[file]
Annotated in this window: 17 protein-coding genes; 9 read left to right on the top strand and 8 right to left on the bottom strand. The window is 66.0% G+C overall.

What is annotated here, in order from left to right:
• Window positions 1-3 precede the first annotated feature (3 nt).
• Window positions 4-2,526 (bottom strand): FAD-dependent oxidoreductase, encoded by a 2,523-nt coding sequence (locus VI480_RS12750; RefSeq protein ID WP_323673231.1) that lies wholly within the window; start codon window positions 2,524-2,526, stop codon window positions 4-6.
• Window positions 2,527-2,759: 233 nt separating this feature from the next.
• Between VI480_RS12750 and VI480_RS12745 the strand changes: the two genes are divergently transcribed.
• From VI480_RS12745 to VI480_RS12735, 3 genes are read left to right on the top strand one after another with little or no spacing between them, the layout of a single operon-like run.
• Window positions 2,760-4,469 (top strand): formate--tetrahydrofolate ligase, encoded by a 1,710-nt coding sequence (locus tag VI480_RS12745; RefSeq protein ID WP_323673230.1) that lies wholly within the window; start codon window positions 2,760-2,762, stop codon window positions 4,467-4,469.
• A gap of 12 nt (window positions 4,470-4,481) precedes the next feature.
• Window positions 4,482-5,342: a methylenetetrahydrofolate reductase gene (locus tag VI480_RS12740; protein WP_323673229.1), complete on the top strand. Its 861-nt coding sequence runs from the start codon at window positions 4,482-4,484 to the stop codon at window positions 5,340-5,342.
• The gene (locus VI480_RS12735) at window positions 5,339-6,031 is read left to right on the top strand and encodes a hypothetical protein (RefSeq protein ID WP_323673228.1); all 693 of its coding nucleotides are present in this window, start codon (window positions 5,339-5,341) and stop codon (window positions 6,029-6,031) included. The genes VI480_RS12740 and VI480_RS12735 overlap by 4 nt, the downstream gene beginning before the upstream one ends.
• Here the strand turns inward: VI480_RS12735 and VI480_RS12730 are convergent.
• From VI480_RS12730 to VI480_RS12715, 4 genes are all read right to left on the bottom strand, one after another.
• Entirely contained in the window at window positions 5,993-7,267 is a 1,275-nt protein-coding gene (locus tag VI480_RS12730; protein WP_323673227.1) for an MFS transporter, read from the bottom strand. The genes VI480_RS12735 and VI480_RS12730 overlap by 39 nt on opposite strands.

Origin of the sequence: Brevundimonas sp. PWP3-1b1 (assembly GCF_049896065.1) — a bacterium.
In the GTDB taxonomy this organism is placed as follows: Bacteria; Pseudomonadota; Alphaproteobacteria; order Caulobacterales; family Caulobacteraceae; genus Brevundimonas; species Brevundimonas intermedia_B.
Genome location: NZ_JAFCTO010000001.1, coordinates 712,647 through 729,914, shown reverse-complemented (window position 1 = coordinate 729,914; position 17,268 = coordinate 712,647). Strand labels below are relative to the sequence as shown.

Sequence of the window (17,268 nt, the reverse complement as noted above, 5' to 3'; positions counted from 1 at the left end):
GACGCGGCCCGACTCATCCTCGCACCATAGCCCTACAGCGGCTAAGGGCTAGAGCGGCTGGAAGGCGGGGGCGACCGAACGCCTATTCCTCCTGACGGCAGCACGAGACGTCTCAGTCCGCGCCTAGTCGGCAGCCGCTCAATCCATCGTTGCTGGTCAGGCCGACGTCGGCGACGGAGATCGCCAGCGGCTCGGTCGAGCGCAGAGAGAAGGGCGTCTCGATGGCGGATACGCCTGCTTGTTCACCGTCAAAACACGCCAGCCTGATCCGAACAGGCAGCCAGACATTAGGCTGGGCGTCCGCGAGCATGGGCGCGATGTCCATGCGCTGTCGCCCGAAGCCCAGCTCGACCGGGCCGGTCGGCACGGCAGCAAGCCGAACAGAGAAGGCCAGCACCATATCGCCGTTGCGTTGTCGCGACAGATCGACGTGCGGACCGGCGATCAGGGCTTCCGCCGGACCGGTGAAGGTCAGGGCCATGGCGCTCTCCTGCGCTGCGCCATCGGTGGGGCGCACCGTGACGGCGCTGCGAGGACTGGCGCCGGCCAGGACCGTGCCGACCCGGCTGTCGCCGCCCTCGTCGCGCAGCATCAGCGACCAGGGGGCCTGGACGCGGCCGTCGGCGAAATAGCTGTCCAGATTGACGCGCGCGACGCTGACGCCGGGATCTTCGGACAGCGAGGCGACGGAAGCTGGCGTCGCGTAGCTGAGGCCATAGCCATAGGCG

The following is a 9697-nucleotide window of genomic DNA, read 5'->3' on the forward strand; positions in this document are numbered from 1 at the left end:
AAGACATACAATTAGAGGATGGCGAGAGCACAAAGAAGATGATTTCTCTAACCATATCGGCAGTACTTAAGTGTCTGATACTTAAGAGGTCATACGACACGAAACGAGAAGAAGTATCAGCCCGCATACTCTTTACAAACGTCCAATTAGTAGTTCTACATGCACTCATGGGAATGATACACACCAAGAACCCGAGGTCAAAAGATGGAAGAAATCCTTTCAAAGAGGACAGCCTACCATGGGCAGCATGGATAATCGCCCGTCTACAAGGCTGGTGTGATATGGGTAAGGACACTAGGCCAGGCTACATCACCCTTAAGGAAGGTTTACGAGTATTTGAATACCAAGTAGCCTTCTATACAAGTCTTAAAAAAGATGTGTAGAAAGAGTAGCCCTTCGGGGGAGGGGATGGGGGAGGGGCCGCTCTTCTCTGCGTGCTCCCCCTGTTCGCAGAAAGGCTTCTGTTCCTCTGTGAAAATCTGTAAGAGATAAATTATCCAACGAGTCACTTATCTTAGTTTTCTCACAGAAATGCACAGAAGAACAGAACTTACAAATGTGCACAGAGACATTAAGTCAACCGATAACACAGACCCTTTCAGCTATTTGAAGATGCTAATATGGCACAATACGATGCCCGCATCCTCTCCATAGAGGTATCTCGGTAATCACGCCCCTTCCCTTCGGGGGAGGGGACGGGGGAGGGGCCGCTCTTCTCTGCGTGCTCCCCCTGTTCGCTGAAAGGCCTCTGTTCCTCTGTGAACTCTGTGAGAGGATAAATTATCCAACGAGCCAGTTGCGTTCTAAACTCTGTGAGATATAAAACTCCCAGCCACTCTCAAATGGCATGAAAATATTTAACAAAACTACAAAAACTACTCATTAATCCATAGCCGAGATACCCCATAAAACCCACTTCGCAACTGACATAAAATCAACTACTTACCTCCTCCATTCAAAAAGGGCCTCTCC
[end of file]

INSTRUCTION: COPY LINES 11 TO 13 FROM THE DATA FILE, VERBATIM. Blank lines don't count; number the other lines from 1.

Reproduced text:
• The gene (locus VI480_RS12735) at window positions 5,339-6,031 is read left to right on the top strand and encodes a hypothetical protein (RefSeq protein ID WP_323673228.1); all 693 of its coding nucleotides are present in this window, start codon (window positions 5,339-5,341) and stop codon (window positions 6,029-6,031) included. The genes VI480_RS12740 and VI480_RS12735 overlap by 4 nt, the downstream gene beginning before the upstream one ends.
• Here the strand turns inward: VI480_RS12735 and VI480_RS12730 are convergent.
• From VI480_RS12730 to VI480_RS12715, 4 genes are all read right to left on the bottom strand, one after another.